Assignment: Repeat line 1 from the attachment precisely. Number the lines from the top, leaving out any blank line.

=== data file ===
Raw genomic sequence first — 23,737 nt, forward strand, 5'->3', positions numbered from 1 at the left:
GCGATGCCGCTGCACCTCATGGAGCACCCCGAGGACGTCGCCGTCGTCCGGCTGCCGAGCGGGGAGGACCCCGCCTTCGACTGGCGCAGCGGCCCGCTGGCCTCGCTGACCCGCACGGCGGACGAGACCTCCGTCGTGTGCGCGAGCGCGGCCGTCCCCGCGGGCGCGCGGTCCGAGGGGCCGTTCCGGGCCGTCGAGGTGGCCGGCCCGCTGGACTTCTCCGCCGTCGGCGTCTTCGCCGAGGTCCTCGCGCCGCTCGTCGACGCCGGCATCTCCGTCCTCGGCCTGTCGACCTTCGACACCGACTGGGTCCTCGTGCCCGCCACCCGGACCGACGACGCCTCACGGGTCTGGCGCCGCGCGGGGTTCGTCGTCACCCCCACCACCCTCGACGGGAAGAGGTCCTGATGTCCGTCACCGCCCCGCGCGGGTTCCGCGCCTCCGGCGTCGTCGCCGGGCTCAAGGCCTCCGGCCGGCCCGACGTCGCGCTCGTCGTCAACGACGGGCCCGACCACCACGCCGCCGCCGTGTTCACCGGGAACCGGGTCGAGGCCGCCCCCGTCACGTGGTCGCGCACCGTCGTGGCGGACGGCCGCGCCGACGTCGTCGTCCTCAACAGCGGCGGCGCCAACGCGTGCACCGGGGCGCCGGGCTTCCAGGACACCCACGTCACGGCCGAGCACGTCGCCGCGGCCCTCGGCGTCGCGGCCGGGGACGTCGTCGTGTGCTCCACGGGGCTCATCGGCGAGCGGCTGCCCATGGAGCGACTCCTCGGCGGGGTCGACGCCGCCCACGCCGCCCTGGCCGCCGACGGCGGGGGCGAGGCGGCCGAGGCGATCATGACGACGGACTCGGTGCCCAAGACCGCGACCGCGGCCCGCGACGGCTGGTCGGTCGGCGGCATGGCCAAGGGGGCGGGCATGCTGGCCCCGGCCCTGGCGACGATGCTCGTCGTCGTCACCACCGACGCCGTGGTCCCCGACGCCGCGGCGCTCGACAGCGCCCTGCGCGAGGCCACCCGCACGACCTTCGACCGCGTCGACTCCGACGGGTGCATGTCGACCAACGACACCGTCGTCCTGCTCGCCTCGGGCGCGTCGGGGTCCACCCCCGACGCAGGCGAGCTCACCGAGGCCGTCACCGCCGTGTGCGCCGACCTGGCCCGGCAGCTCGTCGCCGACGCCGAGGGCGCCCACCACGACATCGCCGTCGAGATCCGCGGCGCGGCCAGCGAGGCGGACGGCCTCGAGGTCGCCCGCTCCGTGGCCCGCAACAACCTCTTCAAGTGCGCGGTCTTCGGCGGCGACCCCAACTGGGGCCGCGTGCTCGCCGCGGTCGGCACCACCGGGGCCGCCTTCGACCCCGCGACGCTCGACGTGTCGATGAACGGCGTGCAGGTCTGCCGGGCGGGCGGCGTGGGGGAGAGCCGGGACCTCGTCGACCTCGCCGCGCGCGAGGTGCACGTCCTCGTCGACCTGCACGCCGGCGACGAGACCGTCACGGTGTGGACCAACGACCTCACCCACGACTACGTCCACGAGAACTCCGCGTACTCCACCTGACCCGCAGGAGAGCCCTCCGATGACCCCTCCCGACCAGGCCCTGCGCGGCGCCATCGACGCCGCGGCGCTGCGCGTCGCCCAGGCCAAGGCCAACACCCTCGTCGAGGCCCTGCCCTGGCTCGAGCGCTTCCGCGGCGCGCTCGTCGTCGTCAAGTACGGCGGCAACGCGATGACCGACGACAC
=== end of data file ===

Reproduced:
Raw genomic sequence first — 23,737 nt, forward strand, 5'->3', positions numbered from 1 at the left: